Tee sign at Rolesville High in North Carolina. Photo uploaded to UDisc Courses by mrsbeckyt

There are also programs specifically focused on offering schools access to disc golf, such as the aforementioned Uplay and the First Putt Initiative of pro player Ricky Wysocki's Sockibomb Foundation. We recommend schools interested in disc golf consider a mix of funding options from fundraising, grants, and partnerships with local disc golf clubs or shops.

The great thing is that once students do learn about disc golf, they're likely to be able to keep playing it for nothing more than the cost of one disc (typically around $15). Unlike traditional golf courses, 90% of the world's disc golf courses are completely free to play.

"Coming from a golf background, I know the cost to play," said Davis. "In disc golf, normally, it is free to play, no greens fees or cart fees, no tee times, and it only takes a third of the time."

Henderson, too, spoke to how disc golf's low cost made it a great sport to promote to kids.

"For our students here in Kentwood Public Schools, many are eligible to receive free or reduced lunch, which means many of our families are experiencing financial stress," said Henderson. "Disc golf is a great option for all because of the low cost – the price of a disc – which we talk about in class."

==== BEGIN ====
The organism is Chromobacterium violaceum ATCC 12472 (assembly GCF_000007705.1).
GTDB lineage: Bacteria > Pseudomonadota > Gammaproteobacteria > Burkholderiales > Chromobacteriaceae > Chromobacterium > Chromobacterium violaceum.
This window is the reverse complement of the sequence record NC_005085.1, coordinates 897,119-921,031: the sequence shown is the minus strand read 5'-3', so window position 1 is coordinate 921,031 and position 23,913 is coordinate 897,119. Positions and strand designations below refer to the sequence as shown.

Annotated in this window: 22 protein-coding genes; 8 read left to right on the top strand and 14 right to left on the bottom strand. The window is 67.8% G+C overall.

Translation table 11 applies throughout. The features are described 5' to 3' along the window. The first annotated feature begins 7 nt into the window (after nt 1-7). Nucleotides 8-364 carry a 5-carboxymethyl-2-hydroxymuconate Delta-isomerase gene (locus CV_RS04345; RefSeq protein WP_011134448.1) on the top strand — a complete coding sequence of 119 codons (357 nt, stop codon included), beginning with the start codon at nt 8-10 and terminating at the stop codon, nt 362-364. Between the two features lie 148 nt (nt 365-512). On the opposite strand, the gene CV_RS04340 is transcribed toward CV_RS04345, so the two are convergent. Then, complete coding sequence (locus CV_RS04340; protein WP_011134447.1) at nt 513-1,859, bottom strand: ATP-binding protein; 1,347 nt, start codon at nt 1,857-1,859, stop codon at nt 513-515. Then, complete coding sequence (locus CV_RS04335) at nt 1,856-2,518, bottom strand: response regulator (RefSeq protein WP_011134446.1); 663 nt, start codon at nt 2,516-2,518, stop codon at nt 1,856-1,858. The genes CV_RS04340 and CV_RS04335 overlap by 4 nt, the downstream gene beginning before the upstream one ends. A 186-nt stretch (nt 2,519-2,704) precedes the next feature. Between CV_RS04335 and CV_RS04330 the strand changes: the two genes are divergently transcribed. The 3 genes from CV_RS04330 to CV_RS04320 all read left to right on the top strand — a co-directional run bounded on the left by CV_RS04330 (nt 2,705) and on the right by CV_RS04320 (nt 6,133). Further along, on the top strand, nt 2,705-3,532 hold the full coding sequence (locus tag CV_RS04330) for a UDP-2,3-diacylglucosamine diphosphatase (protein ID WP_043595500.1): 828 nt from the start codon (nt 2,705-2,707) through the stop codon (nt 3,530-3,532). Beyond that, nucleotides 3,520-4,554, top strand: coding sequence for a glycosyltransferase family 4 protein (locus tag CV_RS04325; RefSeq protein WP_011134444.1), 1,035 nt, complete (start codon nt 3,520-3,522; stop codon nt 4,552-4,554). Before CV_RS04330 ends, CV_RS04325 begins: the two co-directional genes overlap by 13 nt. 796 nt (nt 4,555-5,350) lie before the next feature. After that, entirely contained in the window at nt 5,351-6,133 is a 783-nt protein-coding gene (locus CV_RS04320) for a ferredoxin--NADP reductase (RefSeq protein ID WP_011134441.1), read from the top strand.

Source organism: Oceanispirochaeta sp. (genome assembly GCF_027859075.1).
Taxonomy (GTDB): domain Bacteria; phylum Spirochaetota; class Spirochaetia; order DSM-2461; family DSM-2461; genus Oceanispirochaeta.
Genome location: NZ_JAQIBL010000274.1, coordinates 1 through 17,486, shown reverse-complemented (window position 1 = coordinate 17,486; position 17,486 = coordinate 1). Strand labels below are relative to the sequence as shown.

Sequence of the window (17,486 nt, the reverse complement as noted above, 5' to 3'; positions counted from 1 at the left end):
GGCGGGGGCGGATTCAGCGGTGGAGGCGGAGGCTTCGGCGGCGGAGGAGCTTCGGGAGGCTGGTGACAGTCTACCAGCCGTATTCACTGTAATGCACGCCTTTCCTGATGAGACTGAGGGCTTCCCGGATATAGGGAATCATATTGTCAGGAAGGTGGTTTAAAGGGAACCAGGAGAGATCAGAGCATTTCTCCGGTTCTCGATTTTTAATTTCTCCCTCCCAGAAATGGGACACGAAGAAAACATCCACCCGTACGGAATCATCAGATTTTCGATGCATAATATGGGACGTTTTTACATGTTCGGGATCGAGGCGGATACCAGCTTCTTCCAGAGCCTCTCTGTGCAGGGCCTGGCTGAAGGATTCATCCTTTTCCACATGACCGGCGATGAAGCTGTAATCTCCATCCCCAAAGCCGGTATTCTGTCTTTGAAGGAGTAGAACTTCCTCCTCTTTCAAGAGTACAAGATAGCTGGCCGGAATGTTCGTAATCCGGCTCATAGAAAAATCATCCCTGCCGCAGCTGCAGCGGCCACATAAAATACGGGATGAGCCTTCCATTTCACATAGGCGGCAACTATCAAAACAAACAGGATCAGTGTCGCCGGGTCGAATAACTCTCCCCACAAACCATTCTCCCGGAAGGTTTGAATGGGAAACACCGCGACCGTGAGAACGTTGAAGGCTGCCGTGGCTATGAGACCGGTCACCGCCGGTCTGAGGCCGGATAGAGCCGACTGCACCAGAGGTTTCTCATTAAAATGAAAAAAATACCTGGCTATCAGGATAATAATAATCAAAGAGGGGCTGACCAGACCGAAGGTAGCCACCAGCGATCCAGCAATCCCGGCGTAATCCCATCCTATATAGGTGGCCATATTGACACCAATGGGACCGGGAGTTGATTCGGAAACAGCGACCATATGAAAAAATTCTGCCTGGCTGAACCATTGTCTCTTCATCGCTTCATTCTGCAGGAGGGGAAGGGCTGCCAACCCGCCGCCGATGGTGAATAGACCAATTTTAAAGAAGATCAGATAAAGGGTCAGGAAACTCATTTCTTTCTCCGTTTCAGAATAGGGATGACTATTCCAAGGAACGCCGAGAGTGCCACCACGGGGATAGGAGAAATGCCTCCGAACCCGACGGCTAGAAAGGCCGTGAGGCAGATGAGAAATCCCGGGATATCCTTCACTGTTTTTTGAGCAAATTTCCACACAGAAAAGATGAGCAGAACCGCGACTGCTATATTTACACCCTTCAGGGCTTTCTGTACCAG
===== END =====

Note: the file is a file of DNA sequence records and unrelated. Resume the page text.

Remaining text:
Henderson emphasized that if schools can organize funding or donations to support on-campus courses, it can make a huge impact.

"Because disc golf courses are free and open to the public, [price] is not a deterrent, however, families getting to these courses would be a major obstacle – making this grant-funded course on school grounds super beneficial to our school community," said Henderson.

Southwood Elementary School is breaking down the transportation barrier by inviting the school's families to use its course outside of school hours. Henderson provided parents with a video of basic rules of disc golf and the course map. He's excited to hear stories of students and their families getting in rounds together.

'Why Would I Ever Say No to Disc Golf?'

Uplay founder AnDyke, a former teacher herself, neatly summed up the arguments for adding disc golf to K-12 curriculums.

"Disc golf checks off literally all the boxes that adults, admins, parents, and teachers all really need to be checked off to feel like they are giving a positive learning experience in a safe environment," said AnDyke. "From an administrative level, why would I ever say no to disc golf? The price point is right, the safety is right, it can be done individually or in a group setting, and my teacher isn't going to have a really hard time learning it. My teacher can pick it up even if they don't know what it is."

If you're inspired to grow youth disc golf in your school or community, we at UDisc are happy to help by providing stats and information on disc golf in your area. For information about the sport's general growth and popularity, see our annual Disc Golf Growth Report. Should you be searching for specific stats not in the Growth Report, contact us at help@udisc.com with the figures you're hoping to find.